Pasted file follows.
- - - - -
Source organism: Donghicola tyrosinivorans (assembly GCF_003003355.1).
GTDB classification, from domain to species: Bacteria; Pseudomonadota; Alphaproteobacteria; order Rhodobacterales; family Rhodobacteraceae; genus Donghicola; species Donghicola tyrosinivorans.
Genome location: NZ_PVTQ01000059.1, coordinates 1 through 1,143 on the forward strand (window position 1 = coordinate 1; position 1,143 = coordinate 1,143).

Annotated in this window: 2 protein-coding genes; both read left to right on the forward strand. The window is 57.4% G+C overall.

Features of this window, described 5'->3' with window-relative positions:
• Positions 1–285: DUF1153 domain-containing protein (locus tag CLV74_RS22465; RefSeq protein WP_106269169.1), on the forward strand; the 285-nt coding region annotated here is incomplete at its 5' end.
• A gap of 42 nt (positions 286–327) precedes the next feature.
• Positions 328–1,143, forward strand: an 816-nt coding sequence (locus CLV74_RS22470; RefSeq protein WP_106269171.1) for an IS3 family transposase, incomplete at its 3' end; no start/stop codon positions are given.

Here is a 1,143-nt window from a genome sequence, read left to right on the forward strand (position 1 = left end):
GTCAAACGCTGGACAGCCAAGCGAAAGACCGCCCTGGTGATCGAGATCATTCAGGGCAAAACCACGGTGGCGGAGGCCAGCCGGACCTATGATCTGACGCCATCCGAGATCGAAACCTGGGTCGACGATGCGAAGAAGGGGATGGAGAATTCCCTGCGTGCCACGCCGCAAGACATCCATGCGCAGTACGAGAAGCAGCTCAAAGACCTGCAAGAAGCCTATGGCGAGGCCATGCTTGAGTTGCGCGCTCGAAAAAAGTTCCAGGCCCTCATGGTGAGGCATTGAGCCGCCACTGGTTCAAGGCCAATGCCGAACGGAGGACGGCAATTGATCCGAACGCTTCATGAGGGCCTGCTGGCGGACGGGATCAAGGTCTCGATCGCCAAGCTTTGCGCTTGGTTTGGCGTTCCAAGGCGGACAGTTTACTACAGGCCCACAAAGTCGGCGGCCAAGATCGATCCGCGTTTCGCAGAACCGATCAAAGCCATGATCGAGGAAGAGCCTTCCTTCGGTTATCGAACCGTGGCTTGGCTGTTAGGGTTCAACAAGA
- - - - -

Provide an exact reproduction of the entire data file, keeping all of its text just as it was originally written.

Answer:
Source organism: Donghicola tyrosinivorans (assembly GCF_003003355.1).
GTDB classification, from domain to species: Bacteria; Pseudomonadota; Alphaproteobacteria; order Rhodobacterales; family Rhodobacteraceae; genus Donghicola; species Donghicola tyrosinivorans.
Genome location: NZ_PVTQ01000059.1, coordinates 1 through 1,143 on the forward strand (window position 1 = coordinate 1; position 1,143 = coordinate 1,143).

Annotated in this window: 2 protein-coding genes; both read left to right on the forward strand. The window is 57.4% G+C overall.

Features of this window, described 5'->3' with window-relative positions:
• Positions 1–285: DUF1153 domain-containing protein (locus tag CLV74_RS22465; RefSeq protein WP_106269169.1), on the forward strand; the 285-nt coding region annotated here is incomplete at its 5' end.
• A gap of 42 nt (positions 286–327) precedes the next feature.
• Positions 328–1,143, forward strand: an 816-nt coding sequence (locus CLV74_RS22470; RefSeq protein WP_106269171.1) for an IS3 family transposase, incomplete at its 3' end; no start/stop codon positions are given.

Here is a 1,143-nt window from a genome sequence, read left to right on the forward strand (position 1 = left end):
GTCAAACGCTGGACAGCCAAGCGAAAGACCGCCCTGGTGATCGAGATCATTCAGGGCAAAACCACGGTGGCGGAGGCCAGCCGGACCTATGATCTGACGCCATCCGAGATCGAAACCTGGGTCGACGATGCGAAGAAGGGGATGGAGAATTCCCTGCGTGCCACGCCGCAAGACATCCATGCGCAGTACGAGAAGCAGCTCAAAGACCTGCAAGAAGCCTATGGCGAGGCCATGCTTGAGTTGCGCGCTCGAAAAAAGTTCCAGGCCCTCATGGTGAGGCATTGAGCCGCCACTGGTTCAAGGCCAATGCCGAACGGAGGACGGCAATTGATCCGAACGCTTCATGAGGGCCTGCTGGCGGACGGGATCAAGGTCTCGATCGCCAAGCTTTGCGCTTGGTTTGGCGTTCCAAGGCGGACAGTTTACTACAGGCCCACAAAGTCGGCGGCCAAGATCGATCCGCGTTTCGCAGAACCGATCAAAGCCATGATCGAGGAAGAGCCTTCCTTCGGTTATCGAACCGTGGCTTGGCTGTTAGGGTTCAACAAGA